Court Awards Energy Northwest
by Annette Cary
Energy Northwest has been awarded nearly $57 million by a federal court because of Department of Energy delays in opening the Yucca Mountain, Nev., nuclear repository.
The money is intended to reimburse Energy Northwest for its costs to build and operate temporary storage near Richland for used nuclear power fuel from 1998 to about 2006.
"It's a good thing for the ratepayer, a good thing for public power," said Energy Northwest spokesman Michael Paoli.
Yucca Mountain was to open in January 1998 to accept used fuel from commercial nuclear power plants, such as Energy Northwest's plant north of Richland, and defense waste, including that at Hanford. In addition to the delay, the Obama administration has moved to terminate Yucca Mountain as a national repository.
After Yucca Mountain did not open in 1998, Energy Northwest in 2001 began construction of an above-ground storage pad for the fuel. The $57 million includes the costs of licensing, design, construction, security, storage casks and cranes and other heavy equipment needed to move the 122-ton steel and concrete casks.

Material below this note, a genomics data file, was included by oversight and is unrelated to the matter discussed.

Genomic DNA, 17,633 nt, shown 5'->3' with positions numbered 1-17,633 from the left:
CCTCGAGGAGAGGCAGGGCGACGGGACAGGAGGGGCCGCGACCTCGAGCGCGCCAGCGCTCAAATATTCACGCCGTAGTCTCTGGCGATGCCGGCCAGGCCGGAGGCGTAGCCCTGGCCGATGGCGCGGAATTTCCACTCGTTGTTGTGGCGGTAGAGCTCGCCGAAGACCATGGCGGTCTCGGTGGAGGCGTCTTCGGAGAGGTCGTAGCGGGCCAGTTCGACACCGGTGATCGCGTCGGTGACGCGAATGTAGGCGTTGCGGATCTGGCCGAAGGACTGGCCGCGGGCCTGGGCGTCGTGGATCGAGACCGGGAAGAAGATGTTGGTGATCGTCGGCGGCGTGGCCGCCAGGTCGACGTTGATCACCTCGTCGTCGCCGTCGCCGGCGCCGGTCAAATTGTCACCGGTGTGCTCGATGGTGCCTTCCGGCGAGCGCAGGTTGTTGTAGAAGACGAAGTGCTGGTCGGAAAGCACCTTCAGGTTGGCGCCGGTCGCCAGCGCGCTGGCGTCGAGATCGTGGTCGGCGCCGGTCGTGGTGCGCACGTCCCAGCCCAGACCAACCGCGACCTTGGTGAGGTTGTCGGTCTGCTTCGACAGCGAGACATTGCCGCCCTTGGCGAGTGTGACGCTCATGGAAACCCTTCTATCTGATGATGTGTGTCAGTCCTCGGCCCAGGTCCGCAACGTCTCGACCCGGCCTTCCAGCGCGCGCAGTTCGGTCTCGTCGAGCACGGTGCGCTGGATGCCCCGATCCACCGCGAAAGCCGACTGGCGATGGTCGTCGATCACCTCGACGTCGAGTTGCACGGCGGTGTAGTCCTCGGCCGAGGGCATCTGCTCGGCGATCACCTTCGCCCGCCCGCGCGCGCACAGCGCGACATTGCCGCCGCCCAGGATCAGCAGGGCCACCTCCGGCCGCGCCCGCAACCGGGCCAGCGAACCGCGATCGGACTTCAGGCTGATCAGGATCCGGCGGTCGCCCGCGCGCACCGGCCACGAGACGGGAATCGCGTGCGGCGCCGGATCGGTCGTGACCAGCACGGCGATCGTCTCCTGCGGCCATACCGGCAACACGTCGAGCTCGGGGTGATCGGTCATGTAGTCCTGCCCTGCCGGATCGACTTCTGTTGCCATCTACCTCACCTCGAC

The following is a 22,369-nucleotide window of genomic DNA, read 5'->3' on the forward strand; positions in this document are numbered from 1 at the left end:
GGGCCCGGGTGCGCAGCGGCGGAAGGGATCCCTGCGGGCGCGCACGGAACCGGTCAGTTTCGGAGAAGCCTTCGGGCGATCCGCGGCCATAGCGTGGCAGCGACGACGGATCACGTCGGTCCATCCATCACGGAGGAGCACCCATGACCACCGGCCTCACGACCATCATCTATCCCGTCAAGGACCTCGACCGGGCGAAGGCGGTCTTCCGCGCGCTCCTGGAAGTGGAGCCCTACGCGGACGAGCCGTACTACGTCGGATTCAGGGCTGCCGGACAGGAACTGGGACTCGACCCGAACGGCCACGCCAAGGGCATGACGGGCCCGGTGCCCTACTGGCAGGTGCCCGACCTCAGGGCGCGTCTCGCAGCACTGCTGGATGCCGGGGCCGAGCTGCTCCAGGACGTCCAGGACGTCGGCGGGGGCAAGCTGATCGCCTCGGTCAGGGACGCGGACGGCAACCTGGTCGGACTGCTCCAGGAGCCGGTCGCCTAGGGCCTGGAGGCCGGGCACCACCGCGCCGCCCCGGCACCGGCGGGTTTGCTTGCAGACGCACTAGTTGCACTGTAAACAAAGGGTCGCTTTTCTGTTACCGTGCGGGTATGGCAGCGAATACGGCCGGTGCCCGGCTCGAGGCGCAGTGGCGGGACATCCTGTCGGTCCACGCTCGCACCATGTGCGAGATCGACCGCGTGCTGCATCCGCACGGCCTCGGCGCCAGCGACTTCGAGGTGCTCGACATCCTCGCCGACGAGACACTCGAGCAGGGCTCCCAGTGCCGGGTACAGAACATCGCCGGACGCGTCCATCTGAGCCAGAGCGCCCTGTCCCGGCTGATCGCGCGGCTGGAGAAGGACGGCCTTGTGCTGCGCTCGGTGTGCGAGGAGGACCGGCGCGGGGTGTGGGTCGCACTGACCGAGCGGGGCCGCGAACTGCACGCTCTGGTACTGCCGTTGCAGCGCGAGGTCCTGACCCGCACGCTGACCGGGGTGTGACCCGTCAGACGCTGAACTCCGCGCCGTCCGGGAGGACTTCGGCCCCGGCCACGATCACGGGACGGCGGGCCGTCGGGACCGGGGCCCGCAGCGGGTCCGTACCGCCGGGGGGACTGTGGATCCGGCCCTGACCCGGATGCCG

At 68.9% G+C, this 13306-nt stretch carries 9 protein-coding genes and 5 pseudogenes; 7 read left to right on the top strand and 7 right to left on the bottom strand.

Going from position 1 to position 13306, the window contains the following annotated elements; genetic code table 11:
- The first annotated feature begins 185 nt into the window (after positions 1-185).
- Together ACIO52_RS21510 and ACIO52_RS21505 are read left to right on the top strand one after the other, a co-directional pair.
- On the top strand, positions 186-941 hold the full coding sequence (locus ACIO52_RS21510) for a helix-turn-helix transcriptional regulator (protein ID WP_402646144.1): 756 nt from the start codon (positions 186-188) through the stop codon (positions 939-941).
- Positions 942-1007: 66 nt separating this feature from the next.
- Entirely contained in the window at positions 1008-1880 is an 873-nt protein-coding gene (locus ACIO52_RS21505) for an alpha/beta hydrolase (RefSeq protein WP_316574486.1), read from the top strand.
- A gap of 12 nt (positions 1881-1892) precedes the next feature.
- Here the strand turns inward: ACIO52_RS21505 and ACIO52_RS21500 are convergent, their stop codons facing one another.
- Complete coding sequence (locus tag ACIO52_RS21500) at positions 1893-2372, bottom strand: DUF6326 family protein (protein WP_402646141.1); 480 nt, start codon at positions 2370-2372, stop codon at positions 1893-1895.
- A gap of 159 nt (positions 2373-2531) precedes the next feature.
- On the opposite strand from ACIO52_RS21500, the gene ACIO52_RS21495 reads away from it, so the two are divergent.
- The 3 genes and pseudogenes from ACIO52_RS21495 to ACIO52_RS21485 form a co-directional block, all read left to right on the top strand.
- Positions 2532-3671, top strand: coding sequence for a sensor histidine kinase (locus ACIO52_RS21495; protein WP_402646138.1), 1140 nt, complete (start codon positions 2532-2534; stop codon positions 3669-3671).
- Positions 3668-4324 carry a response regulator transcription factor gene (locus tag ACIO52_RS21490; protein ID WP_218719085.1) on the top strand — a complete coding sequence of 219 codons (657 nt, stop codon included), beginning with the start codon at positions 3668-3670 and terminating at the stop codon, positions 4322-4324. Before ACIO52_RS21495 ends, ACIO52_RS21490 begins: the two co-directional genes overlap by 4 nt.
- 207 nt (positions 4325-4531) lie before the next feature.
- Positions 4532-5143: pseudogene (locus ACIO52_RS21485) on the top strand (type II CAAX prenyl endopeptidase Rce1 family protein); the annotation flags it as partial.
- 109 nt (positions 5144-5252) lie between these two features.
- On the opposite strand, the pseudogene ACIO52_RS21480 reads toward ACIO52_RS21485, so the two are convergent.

The damage award was ordered Friday in U.S. Court of Federal Claims. It followed the court's 2006 judgment that DOE was in breach of contract with Energy Northwest for failing to accept nuclear fuel in 1998.
Energy Northwest could sue only for its costs up to the time of the decision. It now has 27 casks being stored and will have 39 by 2014.
DOE has 60 days to appeal the decision, which Energy Northwest expects DOE to do. It has filed appeals in other cases that have reached the same stage in federal court, Paoli said. More than 60 similar cases have been filed by nuclear utilities.
An appeal could take several years to resolve.
Ratepayers receiving nuclear energy must pay a per kilowatt-hour fee to DOE for construction and operation of a national nuclear waste repository. Northwest ratepayers have paid approximately $290 million into the fund since Columbia Generating Station just north of Richland began operation in 1984. It is the only commercial nuclear power plant in the Northwest.
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